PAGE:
Is Chevy Bolt EV's Main Mission To Marginalize Tesla Electric Cars?

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2017 Chevrolet Bolt EV

2017 Chevrolet Bolt EV

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The 2017 Chevrolet Bolt EV may be the most eagerly awaited electric car since the original Nissan Leaf and Chevy Volt (plus everything Tesla).

Its claimed 200-mile range and pre-incentive price of $37,500 will make it unique if it launches this December as expected.

And there's been much press coverage of whether or not the Bolt EV will compete with the Tesla Model 3--and what that will mean if so.

DON'T MISS: Tesla A 'Fringe Brand': Former GM Product Czar Bob Lutz: Video (Sep 2014)

A mass-market, apple-pie brand like Chevy doesn't appear to be a natural competitor for a tech-forward luxury brand like Tesla.

On the other hand, Chevy Volt buyers aren't like any other Chevy owners in income, location, attitudes, and other characteristics.

They're the kind of buyers the bowtie brand has had great difficulty attracting after 30 years of Japanese-brand incursion into mass-market cars. They're coastal, forward-looking, and often more highly aware of environmental issues.

2014 Chevrolet Spark EV - First Drive, Portland, July 2013

2014 Chevrolet Spark EV - First Drive, Portland, July 2013

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By announcing the Bolt EV with a specific range and price, GM immediately seized the lead and raised the bar in affordable long-range battery-electric cars.

And it put the designers of the Nissan Leaf, BMW i3, Volkswagen e-Golf, and other affordable models with lower ranges on notice that they'd better up their game, quickly.

As for the Tesla Model 3, to be revealed this March, production was originally announced for the "end of 2016" when it was called the Model E.

The latest date is late 2017, and analysts remain skeptical that Tesla can hit that target, given its history of lateness with every previous model.

Tesla factory, Fremont, California

Tesla factory, Fremont, California

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So the Bolt EV will pioneer a category--affordable long-range electric cars--just as the Model S pioneered the first desirable long-range electric cars in 2012.

But beyond competing with a Tesla model whose production date remains fairly uncertain, we think the Bolt EV has a more overarching purpose.

That would be to neutralize Tesla Motors, the first serious startup auto company in the U.S. since just after World War II, which we conclude GM has come to view as a serious threat

ALSO SEE: It's Official: General Motors Now Sees Tesla As A Threat (Jul 2013)

In the auto industry, Tesla was largely dismissed as a sideshow even after its all-electric Roadster struggled into production in 2009.

But that changed when the company showed a Model S body-in-white at the 2011 Detroit Auto Show.

It was swamped with engineers and executives from all over the world, who basically concluded that this was the structure for a real all-electric, high-performance luxury car.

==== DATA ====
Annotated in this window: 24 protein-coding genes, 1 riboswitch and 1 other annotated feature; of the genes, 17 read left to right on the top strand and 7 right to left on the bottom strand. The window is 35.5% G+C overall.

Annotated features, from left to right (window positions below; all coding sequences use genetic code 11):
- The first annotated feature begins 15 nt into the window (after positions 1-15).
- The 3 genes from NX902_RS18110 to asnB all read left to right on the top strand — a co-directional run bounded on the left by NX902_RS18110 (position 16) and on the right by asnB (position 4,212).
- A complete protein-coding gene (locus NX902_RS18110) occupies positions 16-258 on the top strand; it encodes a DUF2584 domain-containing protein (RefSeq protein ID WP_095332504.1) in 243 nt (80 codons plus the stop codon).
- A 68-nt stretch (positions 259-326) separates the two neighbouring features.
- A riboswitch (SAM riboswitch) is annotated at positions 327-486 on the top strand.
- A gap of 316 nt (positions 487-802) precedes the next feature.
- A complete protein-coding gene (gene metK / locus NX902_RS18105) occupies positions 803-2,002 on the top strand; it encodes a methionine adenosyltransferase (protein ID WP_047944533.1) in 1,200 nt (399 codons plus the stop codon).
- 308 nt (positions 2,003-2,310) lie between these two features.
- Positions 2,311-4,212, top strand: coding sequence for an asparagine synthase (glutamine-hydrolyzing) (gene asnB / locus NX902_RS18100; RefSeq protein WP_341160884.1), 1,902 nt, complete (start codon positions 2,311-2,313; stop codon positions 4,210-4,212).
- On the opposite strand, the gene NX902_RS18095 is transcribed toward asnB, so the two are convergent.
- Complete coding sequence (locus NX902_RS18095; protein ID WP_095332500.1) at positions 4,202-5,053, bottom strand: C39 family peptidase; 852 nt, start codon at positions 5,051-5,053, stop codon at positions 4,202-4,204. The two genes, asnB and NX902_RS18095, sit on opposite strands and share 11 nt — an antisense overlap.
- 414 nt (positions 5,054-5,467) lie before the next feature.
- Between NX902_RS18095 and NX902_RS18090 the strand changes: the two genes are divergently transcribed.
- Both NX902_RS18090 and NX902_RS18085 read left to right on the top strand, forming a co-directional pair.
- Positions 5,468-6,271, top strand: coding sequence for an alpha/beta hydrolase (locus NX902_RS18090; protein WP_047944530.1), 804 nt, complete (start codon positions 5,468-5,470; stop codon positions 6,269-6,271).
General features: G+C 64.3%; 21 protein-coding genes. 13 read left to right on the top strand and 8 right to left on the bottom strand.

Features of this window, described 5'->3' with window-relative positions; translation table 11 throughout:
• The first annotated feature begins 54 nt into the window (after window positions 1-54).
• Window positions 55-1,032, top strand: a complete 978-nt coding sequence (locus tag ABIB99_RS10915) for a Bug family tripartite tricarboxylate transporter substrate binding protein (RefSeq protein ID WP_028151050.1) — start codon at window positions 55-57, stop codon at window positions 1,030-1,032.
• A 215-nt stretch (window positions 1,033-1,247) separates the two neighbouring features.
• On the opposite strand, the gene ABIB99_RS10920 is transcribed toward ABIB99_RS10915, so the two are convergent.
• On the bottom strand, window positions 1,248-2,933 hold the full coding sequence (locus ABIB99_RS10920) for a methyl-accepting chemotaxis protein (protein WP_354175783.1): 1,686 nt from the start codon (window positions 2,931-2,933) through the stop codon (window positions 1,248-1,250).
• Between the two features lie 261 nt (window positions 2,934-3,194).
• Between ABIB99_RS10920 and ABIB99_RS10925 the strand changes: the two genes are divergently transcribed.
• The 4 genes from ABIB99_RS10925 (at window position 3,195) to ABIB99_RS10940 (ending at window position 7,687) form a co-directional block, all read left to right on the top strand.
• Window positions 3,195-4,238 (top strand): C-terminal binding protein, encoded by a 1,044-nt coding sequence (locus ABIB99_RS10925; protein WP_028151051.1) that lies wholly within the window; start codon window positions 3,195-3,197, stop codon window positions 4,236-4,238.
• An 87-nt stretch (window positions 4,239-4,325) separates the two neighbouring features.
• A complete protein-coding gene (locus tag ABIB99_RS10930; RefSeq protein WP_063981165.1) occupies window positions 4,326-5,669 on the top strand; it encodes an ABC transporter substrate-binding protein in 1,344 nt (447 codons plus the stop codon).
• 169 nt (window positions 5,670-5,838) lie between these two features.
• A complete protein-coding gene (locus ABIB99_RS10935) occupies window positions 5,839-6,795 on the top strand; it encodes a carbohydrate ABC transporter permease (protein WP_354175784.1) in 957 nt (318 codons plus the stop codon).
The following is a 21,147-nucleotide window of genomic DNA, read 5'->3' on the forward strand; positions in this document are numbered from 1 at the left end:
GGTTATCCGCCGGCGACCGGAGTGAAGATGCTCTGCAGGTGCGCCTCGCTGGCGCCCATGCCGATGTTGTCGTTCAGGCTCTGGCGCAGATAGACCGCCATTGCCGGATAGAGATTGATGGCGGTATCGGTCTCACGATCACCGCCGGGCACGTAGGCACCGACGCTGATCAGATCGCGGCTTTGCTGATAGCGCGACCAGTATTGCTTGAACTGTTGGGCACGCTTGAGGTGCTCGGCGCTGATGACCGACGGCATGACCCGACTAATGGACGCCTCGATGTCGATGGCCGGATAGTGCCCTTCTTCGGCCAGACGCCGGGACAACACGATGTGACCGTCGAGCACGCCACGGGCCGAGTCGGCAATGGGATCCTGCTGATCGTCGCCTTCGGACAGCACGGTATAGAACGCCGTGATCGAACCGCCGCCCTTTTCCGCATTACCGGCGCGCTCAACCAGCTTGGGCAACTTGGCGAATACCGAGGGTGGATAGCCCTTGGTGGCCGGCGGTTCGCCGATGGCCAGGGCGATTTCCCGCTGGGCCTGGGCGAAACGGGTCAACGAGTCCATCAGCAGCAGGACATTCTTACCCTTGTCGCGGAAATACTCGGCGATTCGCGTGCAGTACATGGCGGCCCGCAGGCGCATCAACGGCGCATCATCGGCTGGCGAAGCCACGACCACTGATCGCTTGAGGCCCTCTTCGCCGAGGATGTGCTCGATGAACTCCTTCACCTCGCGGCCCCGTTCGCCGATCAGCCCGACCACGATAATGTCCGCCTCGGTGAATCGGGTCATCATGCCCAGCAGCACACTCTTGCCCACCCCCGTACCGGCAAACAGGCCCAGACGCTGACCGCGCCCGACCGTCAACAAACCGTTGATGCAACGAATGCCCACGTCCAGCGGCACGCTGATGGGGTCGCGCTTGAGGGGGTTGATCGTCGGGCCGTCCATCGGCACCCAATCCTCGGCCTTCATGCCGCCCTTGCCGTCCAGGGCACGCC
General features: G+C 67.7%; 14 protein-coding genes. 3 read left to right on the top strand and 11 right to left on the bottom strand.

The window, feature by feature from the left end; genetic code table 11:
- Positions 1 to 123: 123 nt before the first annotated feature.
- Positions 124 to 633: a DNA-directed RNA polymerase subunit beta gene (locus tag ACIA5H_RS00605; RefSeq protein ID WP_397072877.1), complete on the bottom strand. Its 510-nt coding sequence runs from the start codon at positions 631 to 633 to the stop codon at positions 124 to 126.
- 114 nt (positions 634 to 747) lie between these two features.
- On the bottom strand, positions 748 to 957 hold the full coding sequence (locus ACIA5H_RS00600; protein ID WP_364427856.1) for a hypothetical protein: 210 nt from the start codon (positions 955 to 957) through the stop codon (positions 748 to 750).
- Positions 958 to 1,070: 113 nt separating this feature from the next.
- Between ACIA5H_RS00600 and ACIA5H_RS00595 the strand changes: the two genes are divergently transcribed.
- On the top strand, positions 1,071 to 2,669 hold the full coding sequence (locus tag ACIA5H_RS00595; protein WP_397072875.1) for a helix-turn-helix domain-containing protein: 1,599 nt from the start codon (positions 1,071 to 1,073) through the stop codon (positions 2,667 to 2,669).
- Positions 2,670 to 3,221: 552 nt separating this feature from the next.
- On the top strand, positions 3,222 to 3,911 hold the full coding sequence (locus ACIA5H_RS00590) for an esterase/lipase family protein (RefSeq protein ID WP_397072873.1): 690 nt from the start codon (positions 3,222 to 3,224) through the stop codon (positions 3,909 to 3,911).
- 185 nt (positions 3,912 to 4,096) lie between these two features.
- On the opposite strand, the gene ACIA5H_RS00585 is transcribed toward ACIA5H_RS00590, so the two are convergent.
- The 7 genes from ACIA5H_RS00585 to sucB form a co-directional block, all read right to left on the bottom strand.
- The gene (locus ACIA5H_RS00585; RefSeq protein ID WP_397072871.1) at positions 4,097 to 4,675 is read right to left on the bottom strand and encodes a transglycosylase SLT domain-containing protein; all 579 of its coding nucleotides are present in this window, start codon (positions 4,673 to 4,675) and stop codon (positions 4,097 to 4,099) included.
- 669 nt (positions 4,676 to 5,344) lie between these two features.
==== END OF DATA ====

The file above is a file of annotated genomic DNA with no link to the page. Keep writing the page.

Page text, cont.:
Toyota Motor Corporation president Akio Toyoda, at Tesla stand, 2011 Detroit Auto Show

Toyota Motor Corporation president Akio Toyoda, at Tesla stand, 2011 Detroit Auto Show

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Eighteen months later, in the summer of 2012, Tesla delivered its first few Model S production cars.

And within nine months, every global carmaker had gotten a chance to drive, test, tear apart, or otherwise spend time with a Model S.

That was when things changed.

CHECK OUT: GM's 200-Mile Bolt EV Mantra: 'For Regular People, Not Elites' (Jun 2015)

The German luxury makers, for example, started to take battery-electric cars far more seriously once Tesla had shown what could be achieved.

In its Warren Technology Center and its Detroit headquarters towers, General Motors convened a panel under then-CEO Dan Akerson to study how much of a threat Tesla posed.

As it worked to strengthen its recovery from the 2009 bankruptcy and government-backed restructuring, the GM of 2013 was working on a second-generation Volt plug-in hybrid--its plug-in halo car.

2016 Chevrolet Volt, first drive in California, July 2015

2016 Chevrolet Volt, first drive in California, July 2015

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Sales of the first-generation Volt had not met highly-publicized targets. They also exposed the huge challenges of selling a new kind of Chevy to a very different type of buyer through existing, old-school franchised dealers.

Yet here was Tesla, already starting to eat into sales of the largest luxury sedans from Audi, BMW, and Mercedes-Benz in California, one of their richest markets. Without a single dealer, no less.

“In the old days, they would’ve said, ‘It’s a bunch of laptop batteries and don’t worry about it and blah, blah, blah,’” GM's then-vice chairman Steve Girsky told Bloomberg at the time.

READ THIS: Why Tesla's Elon Musk Must Sell 6 Million Electric Cars To Make History

GM never officially commented on the results of its study of Tesla, but events, statements, and products in the 30 months that followed paint an interesting picture. 

Here's the timeline.

June 2013: GM's then-CEO Dan Akerson assigns "a small team to study [Tesla] and how it might threaten the 104-year-old automaker’s business," according to Girsky.

September 2013: The market capitalization of Tesla Motors [NSDQ:TSLA] hits 43 percent of the value of General Motors [NYSE:GM].

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